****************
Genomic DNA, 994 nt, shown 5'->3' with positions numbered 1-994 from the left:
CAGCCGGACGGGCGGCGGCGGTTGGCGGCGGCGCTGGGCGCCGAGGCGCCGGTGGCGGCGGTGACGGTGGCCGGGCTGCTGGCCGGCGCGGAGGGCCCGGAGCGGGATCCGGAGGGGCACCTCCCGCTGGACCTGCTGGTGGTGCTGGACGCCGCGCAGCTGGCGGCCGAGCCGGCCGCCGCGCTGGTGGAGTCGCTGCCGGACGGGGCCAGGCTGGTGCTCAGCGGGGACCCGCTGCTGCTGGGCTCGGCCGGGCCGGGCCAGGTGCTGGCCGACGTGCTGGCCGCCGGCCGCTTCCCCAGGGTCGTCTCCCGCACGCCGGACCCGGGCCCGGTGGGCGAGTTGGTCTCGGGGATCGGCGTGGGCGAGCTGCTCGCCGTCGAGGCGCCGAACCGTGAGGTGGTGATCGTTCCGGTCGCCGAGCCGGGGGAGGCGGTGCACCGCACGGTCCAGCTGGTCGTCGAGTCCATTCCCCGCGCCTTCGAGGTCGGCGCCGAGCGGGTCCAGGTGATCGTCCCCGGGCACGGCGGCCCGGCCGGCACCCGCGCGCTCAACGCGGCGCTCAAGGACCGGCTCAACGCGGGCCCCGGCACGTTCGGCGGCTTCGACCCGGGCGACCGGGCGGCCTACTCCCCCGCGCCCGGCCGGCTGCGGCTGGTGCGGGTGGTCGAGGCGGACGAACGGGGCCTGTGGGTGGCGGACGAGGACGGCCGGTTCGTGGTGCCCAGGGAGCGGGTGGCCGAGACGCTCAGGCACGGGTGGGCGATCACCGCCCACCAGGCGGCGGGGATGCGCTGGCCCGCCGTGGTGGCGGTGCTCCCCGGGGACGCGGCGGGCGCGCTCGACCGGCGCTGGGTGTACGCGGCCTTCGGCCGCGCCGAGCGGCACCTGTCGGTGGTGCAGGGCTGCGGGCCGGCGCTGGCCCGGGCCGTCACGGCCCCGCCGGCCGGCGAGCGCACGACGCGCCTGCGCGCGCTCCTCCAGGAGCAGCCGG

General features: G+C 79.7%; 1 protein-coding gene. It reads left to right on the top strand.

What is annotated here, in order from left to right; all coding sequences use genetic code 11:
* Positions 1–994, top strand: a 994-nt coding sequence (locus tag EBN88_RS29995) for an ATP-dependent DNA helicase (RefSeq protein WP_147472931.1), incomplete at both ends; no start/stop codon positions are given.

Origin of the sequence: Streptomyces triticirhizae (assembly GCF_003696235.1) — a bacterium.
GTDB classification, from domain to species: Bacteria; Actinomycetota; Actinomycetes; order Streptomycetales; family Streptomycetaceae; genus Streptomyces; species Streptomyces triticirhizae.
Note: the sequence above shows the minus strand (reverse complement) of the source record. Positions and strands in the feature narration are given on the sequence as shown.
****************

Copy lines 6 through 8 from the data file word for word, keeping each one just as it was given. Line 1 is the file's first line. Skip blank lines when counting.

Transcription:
Origin of the sequence: Streptomyces triticirhizae (assembly GCF_003696235.1) — a bacterium.
GTDB classification, from domain to species: Bacteria; Actinomycetota; Actinomycetes; order Streptomycetales; family Streptomycetaceae; genus Streptomyces; species Streptomyces triticirhizae.
Note: the sequence above shows the minus strand (reverse complement) of the source record. Positions and strands in the feature narration are given on the sequence as shown.